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Wild Atlantic Way Artists

Home to gorgeous galleries and stunning scenery, we profile the artists who have been captivated by the rugged beauty of Ireland’s West Coast, and the Wild Atlantic Way.

Two of Ireland’s best-known painters are forever entwined with images of Ireland’s west – Paul Henry and Jack B Yeats. Since the early 1900s, their paintings have greatly influenced perceptions of life along the coast, both at home and overseas.

Today, the landscape continues to influence artists. So much so that many of the country’s foremost artists have decided to make their homes there. Not only are these artists inspired by the landscape, but they use it in very tactile ways. Its stories and history, its raw materials and living creatures all feature, breaking away from the conventions of traditional art.

Charles Tyrell

Charles Tyrrell, A26.14, 2014, oil on canvas.

Charles Tyrrell, A26.14, 2014, oil on canvas.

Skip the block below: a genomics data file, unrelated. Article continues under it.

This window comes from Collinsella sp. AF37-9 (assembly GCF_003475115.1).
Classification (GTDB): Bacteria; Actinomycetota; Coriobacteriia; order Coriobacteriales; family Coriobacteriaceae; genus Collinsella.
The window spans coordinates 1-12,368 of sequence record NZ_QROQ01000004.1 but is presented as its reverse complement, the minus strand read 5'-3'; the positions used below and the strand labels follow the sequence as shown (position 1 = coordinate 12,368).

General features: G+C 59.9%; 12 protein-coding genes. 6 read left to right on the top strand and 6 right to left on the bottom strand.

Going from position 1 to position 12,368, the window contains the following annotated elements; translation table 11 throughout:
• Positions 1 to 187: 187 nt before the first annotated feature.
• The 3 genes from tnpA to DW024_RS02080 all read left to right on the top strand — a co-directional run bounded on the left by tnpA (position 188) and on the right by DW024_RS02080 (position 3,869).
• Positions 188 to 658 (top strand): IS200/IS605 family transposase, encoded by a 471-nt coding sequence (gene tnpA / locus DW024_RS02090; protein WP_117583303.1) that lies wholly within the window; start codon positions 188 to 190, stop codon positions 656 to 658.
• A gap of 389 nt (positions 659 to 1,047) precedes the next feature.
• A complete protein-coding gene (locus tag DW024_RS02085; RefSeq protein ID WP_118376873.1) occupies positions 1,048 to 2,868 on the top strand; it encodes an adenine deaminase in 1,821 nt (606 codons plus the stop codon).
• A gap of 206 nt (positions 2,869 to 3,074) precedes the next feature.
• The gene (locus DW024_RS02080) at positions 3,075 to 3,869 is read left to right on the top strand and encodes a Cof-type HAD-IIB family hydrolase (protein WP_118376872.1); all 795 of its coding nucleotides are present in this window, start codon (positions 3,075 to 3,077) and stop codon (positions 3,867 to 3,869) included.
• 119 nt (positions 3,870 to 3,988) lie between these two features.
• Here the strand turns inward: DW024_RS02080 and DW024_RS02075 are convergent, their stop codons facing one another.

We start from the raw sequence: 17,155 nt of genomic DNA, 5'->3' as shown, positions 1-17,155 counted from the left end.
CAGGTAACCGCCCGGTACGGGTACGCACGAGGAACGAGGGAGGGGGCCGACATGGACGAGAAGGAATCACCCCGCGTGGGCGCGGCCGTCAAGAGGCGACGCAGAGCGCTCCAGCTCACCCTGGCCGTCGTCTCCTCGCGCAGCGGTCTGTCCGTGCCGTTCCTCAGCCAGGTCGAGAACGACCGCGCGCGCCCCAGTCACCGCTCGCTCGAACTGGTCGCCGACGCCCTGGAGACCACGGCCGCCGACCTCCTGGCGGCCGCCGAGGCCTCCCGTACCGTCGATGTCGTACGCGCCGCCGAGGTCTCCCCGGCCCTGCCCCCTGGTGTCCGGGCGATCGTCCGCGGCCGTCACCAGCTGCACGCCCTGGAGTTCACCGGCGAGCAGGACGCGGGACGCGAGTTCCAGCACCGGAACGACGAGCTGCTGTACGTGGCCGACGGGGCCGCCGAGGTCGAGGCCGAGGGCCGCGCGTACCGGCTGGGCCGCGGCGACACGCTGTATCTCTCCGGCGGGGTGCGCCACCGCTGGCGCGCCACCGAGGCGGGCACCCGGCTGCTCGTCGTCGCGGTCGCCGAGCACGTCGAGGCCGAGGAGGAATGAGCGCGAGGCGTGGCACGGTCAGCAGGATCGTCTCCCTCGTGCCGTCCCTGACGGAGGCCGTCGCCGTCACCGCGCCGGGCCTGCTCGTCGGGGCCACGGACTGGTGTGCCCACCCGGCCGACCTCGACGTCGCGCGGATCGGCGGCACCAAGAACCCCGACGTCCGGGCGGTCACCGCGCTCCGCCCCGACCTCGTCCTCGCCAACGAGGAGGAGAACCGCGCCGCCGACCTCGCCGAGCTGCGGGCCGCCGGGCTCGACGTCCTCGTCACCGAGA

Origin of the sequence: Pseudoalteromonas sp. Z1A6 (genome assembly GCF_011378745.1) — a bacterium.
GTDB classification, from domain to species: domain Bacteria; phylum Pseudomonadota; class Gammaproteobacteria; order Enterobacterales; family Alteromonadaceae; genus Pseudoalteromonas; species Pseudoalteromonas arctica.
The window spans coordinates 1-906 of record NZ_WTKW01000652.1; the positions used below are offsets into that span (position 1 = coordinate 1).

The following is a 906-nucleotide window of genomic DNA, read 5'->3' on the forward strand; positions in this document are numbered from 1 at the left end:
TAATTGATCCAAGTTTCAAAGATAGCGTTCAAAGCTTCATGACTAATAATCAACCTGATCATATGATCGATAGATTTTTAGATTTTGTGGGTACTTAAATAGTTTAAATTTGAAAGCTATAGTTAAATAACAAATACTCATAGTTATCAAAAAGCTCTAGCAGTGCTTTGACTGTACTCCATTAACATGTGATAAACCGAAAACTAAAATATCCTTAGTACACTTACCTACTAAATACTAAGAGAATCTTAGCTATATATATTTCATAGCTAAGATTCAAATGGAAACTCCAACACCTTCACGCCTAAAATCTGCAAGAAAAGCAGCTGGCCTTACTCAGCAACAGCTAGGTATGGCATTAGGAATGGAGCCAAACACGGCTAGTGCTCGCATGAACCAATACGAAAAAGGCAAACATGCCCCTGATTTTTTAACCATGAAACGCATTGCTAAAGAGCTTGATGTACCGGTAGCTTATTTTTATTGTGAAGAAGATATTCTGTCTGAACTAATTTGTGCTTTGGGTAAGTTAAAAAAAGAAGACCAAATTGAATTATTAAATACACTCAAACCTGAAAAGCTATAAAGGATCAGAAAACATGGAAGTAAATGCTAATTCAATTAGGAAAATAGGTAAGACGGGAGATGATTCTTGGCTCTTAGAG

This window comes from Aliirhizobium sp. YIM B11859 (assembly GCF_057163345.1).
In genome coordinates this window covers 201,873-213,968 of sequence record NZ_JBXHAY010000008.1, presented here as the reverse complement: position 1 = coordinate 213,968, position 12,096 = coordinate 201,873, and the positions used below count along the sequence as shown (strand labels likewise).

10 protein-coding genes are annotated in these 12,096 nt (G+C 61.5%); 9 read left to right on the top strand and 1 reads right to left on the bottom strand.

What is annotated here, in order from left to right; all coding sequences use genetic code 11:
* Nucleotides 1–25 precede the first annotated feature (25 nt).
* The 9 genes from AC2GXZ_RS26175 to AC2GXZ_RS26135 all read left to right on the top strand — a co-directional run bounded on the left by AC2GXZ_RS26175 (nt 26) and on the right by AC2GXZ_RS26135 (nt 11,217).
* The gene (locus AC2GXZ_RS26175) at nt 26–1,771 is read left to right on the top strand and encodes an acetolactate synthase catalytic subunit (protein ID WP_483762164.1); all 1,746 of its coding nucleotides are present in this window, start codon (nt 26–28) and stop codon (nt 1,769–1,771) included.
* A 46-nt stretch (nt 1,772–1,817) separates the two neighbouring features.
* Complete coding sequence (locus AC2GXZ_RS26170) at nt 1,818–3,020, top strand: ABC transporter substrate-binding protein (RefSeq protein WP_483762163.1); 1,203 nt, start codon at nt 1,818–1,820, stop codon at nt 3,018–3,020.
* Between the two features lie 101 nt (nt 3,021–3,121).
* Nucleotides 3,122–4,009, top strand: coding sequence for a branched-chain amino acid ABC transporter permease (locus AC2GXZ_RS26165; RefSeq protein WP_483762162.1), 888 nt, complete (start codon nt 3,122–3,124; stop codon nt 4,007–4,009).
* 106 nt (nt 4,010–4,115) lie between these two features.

At the extreme south-westerly tip of the Beara Peninsula in County Cork lives pre-eminent painter Charles Tyrrell, who works in a studio overlooking the Atlantic. While his work remains resolutely abstract, the colours of the west Cork landscape are very much present. Iron greys, petrol blues and chalky pastels are accompanied by the occasional pop of bright colour. He has painted on a variety of grounds, including canvas and board, but recent work has seen him using incised aluminium plates as supports. Through his precisely controlled explorations into the qualities of paint, he communicates a connection with the power of nature that he has immersed himself in for over 30 years.
 

Dorothy Cross

Dorothy Cross, Whale, 2011, Cuvier whale skeleton, cord, wood, rusted bucket and marble plinth.

Originally from County Cork, sculptor, photographer and video artist Dorothy Cross now lives and works in rural Connemara. Cross is interested in peoples’ relationships with the natural world and often uses things found on the shoreline near her studio to construct formal, finely-balanced sculptural works. Boats, dead birds and the skins and shells of sea animals have all featured prominently, while sharks have become a recurring motif that acts as a powerful symbol relating to themes of history, memory and identity. Her work is a product of place, reclaimed and harvested from nature’s bounty, and it speaks of man’s deep connection to the spaces in which he finds himself.

Maria-Simonds Gooding

 

Maria Simonds-Gooding, Vegetation and Dwelling Place.